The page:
Families of 9/11 attack victims were informed Khalid Sheikh Mohammed, the alleged mastermind behind the acts of terror, might avoid the death penalty, according to an Associated Press report.
Mohammed, along with four others who were captured in the war against terror and detained in Guantanamo Bay, Cuba, have yet to be prosecuted.
Trials against the alleged terrorists have been repeatedly delayed by legal disputes, especially regarding interrogation under torture the men initially underwent while in CIA custody.
“The Office of the Chief Prosecutor has been negotiating and is considering entering into pre-trial agreements (PTAs),” the letter obtained by the AP said.
The letter explained that while no plea agreement “has been finalized, and may never be finalized, it is possible that a PTA in this case would remove the possibility of the death penalty.”
Military prosecutors promised to take the outrage expressed by families of the 3,000 victims of the September 2001 attacks into consideration.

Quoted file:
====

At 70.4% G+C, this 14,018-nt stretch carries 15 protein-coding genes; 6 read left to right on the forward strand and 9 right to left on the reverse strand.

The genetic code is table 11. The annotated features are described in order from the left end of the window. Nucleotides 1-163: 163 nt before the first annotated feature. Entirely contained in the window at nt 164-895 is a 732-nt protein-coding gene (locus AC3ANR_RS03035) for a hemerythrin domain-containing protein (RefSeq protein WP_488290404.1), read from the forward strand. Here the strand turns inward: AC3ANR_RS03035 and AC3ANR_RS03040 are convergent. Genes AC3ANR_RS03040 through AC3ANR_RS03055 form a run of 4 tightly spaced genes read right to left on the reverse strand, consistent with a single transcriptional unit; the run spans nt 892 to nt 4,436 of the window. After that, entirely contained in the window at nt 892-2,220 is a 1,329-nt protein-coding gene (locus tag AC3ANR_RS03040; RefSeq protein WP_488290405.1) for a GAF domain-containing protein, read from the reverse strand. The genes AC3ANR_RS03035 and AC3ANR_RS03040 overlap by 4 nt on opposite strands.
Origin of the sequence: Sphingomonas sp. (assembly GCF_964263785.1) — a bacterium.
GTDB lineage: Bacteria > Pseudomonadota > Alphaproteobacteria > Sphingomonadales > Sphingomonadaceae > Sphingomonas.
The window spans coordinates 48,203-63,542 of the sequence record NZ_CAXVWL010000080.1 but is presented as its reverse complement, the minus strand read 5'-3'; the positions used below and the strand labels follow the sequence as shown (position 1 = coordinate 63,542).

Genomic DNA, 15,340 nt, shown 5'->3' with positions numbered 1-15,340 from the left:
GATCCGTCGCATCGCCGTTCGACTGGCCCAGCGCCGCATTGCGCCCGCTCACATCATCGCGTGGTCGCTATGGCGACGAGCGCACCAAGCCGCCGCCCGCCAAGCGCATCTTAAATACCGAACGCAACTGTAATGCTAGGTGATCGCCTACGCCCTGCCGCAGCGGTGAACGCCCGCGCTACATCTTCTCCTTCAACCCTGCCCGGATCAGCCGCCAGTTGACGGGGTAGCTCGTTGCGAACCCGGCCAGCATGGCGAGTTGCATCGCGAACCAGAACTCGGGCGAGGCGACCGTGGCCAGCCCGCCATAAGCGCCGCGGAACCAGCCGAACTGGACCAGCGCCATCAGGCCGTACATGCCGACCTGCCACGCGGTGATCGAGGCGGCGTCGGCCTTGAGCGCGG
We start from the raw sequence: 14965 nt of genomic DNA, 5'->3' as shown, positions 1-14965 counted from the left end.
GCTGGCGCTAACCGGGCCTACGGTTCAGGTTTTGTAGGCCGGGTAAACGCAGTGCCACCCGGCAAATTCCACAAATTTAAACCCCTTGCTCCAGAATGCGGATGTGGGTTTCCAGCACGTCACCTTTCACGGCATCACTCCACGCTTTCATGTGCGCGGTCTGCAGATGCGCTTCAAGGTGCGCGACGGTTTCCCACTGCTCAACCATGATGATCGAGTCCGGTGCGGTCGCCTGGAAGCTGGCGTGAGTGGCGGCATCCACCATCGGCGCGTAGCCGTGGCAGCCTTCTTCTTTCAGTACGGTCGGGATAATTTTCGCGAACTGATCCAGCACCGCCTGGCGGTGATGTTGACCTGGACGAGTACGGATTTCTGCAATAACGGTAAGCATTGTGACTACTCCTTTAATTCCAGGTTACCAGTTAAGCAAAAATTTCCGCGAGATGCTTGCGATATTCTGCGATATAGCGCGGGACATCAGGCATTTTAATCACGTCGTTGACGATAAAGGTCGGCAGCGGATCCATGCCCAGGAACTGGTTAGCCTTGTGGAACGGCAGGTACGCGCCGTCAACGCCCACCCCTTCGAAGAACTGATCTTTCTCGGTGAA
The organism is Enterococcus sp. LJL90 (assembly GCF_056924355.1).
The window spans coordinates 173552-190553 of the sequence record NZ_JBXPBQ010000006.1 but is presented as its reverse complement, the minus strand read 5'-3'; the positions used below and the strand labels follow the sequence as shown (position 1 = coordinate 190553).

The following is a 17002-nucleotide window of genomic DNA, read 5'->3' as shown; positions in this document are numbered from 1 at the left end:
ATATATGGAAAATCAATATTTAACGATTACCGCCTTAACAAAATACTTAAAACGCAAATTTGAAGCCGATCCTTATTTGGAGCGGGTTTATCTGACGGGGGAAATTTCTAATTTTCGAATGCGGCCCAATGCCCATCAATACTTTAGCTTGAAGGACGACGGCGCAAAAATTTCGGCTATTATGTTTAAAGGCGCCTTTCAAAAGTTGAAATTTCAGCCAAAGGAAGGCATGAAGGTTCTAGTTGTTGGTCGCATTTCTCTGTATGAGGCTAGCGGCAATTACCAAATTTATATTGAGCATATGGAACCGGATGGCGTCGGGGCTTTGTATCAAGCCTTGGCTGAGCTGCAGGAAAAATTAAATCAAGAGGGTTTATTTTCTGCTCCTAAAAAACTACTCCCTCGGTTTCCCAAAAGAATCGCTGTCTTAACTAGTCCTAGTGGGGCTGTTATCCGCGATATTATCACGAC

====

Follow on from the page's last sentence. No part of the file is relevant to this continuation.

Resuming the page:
Their views will be presented to the military authorities who would make the final determination about whether to accepting a plea agreement, prosecutors pledge.
The August 1 letter was received by some families this week, the AP report noted. Recipients were asked to respond by Monday with comments or questions about the possibility of such a plea agreement.
“How can you have any faith in it?” asked retired New York City deputy fire chief Jim Riches, who lost his son Jimmy to the terror attacks.
“No matter how many letters they send, until I see it, I won’t believe it,” Riches adding, “those guys are still alive. Our children are dead.”
Peter Brady’s father was killed during the terror attacks, and received the government’s letter concerning a possible plea bargain this week.
The case “needs to go through the legal process,” Brady said in an interview with the AP, adding it’s about “holding people responsible, and they’re taking that away with this plea.”